Reagan expressed to students the importance of living their lives based on what they have learned at Liberty. He said they should look to examples like his father and Liberty’s founder Dr. Jerry Falwell as they seek to be leaders in the world. He warned them not to let others determine their agenda but to always keep the focus on God.

After Convocation, Reagan signed books and met with students, including Greg Boyer, who was awarded the prestigious GE Reagan Foundation Scholarship in 2012. He also met a student who told him she was the daughter of one of the hostages in the Iranian Hostage Crisis; her father was freed when President Ronald Reagan took office. Later in the day, Reagan spoke as part of Child Abuse Week at Liberty University School of Law.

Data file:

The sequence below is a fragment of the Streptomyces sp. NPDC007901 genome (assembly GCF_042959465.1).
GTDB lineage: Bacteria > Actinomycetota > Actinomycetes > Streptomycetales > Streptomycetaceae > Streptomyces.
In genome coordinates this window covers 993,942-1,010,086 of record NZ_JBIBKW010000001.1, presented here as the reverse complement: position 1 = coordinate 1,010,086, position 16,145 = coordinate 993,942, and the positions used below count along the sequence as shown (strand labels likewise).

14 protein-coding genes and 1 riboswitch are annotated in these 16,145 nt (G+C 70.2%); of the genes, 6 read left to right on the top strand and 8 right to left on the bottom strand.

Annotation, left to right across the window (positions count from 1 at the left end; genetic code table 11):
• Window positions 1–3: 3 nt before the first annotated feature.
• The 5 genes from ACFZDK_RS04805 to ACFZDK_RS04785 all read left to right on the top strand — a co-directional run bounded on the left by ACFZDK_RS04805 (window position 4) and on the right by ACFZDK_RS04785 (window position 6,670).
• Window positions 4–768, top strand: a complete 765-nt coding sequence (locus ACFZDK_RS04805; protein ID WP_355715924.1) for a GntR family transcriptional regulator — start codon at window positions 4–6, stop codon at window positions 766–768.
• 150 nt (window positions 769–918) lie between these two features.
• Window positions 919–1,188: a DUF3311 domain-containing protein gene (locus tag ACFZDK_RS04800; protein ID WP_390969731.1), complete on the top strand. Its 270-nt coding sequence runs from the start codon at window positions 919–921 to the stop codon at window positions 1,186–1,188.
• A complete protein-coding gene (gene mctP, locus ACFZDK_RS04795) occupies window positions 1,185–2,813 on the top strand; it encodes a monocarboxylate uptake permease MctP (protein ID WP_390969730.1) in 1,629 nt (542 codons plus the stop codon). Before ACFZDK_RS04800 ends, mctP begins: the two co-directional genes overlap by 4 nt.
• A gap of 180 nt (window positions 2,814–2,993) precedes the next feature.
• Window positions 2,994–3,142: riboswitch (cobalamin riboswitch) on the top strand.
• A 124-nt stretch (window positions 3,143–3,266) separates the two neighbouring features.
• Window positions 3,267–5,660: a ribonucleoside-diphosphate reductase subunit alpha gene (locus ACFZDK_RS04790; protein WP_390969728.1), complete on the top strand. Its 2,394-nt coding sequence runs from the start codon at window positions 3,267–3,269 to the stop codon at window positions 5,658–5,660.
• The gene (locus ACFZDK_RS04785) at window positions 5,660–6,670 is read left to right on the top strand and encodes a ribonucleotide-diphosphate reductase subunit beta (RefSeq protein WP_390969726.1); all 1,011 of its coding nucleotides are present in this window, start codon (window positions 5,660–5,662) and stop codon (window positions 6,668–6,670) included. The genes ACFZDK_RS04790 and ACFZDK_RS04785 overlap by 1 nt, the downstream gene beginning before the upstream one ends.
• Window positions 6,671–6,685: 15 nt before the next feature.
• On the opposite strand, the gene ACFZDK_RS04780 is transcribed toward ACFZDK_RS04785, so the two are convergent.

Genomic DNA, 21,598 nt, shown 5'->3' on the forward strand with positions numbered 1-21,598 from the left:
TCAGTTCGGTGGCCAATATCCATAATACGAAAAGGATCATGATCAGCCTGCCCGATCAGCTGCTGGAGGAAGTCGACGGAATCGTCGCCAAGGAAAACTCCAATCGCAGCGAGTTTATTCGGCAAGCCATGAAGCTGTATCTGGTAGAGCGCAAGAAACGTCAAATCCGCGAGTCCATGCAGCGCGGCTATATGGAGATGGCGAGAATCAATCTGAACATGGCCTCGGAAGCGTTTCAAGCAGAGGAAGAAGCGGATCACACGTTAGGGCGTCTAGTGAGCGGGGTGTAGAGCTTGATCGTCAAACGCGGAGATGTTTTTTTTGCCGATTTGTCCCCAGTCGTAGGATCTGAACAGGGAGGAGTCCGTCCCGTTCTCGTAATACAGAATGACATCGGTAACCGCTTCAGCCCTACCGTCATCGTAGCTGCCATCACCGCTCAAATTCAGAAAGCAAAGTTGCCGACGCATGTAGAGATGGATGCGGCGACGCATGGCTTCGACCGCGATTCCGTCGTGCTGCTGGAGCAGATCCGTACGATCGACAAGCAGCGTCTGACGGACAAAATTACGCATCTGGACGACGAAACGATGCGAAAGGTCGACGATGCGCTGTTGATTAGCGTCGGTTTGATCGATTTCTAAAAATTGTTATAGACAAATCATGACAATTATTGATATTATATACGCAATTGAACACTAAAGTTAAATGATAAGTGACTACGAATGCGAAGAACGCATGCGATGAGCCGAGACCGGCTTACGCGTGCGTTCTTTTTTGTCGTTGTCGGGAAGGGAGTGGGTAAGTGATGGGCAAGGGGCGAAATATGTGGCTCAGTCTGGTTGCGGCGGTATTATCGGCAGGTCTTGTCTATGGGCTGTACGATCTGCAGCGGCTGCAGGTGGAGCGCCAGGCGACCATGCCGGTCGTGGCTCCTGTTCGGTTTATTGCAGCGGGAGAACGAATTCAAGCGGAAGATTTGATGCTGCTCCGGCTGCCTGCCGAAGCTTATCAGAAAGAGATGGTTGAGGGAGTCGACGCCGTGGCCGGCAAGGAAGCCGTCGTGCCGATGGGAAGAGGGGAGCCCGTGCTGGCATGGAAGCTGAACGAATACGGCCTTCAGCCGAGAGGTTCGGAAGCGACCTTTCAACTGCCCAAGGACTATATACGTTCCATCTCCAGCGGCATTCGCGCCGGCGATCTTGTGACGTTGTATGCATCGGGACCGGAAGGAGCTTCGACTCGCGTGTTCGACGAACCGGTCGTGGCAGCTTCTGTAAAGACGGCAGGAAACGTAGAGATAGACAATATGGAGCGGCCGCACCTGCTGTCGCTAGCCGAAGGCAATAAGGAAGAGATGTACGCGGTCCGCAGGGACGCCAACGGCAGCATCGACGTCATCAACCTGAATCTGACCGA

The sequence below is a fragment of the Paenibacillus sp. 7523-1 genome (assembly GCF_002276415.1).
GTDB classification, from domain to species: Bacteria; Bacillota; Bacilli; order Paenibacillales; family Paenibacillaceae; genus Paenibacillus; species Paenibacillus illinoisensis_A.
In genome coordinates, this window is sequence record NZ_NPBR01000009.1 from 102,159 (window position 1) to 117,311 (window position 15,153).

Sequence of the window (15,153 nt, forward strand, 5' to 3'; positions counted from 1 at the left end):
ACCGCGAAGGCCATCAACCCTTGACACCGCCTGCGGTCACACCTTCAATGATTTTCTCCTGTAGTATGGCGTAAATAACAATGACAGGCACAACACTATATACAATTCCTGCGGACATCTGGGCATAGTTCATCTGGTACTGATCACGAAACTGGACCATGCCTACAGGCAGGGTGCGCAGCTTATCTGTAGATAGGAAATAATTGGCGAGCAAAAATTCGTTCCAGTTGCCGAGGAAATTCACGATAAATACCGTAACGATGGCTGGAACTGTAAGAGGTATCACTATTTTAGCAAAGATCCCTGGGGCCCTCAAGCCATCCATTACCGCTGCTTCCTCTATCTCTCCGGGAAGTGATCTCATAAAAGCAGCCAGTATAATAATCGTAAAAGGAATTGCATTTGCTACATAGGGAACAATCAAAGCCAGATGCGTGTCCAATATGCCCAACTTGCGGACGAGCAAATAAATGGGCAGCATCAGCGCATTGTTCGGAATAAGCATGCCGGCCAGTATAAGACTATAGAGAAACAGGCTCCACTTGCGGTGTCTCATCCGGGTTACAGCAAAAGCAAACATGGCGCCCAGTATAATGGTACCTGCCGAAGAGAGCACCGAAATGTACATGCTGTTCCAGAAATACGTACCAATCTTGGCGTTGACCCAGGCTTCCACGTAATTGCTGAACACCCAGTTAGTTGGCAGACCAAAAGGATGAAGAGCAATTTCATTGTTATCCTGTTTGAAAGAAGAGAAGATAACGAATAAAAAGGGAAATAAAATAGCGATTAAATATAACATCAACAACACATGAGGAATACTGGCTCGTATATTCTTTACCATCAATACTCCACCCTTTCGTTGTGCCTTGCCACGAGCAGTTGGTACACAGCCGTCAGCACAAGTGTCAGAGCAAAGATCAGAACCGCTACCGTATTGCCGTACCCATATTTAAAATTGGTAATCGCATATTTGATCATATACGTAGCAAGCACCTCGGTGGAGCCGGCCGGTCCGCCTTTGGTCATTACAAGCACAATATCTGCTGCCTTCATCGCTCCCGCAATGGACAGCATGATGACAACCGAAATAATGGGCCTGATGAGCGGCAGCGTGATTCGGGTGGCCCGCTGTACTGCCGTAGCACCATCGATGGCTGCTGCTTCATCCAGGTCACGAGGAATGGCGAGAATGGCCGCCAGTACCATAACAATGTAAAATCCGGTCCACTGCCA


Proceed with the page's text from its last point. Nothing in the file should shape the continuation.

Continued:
About Liberty University

Liberty University, founded in 1971, is the largest private, nonprofit university in the nation, the largest university in Virginia, and the largest Christian university in the world. Located near the Blue Ridge Mountains on more than 7,000 acres in Lynchburg, Va., Liberty offers more than 300 residential and 160 online education programs from the associate to the doctoral level. Liberty’s mission is to train Champions for Christ with the values, knowledge, and skills essential to impact tomorrow’s world.


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  • Johnnie Moore
    Liberty University